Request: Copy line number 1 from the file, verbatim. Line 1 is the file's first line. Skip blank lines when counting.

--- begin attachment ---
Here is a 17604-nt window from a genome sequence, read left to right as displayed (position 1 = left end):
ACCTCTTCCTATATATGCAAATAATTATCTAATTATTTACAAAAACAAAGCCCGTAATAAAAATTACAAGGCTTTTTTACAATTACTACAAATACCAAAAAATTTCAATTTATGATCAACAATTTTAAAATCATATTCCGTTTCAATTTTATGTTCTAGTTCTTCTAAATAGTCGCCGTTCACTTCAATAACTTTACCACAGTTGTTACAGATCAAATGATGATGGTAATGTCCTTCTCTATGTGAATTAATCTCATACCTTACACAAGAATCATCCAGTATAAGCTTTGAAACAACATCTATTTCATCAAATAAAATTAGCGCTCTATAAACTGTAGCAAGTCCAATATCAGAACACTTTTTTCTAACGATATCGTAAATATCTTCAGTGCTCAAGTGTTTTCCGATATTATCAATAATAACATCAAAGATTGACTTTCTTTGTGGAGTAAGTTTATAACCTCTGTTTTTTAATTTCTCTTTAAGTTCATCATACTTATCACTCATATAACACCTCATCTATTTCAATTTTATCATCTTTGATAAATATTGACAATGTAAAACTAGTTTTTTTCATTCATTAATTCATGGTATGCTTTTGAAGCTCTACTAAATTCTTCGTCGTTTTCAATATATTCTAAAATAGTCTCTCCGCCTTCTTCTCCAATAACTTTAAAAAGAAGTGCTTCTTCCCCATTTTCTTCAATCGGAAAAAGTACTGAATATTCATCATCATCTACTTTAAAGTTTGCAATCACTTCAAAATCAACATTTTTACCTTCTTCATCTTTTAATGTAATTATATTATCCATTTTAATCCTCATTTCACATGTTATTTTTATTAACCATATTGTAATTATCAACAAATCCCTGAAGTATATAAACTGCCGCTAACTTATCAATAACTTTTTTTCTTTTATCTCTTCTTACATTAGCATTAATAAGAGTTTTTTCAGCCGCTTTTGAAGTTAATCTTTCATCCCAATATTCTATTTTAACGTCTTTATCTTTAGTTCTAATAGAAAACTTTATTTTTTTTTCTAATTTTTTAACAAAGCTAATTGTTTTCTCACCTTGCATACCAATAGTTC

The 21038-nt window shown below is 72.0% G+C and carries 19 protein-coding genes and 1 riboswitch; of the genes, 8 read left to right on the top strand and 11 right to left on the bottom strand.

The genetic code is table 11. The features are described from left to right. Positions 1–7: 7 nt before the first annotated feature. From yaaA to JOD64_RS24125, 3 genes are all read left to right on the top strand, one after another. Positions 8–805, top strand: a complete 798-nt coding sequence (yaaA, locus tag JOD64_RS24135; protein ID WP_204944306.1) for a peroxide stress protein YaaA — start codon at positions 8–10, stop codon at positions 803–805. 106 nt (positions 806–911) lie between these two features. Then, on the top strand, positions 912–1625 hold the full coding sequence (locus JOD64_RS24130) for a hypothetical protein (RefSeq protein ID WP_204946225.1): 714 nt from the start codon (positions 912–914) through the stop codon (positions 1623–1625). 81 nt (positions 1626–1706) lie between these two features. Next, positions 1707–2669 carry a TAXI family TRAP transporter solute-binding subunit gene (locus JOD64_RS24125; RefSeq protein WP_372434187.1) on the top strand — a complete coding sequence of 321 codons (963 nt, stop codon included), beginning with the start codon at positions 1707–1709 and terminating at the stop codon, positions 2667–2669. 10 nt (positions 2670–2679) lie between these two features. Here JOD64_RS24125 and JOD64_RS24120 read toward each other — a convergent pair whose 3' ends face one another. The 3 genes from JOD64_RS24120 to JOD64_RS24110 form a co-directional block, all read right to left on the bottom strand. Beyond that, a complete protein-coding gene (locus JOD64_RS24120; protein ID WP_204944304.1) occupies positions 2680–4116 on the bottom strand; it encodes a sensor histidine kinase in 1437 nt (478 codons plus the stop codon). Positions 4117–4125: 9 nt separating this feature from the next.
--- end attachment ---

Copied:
Here is a 17604-nt window from a genome sequence, read left to right as displayed (position 1 = left end):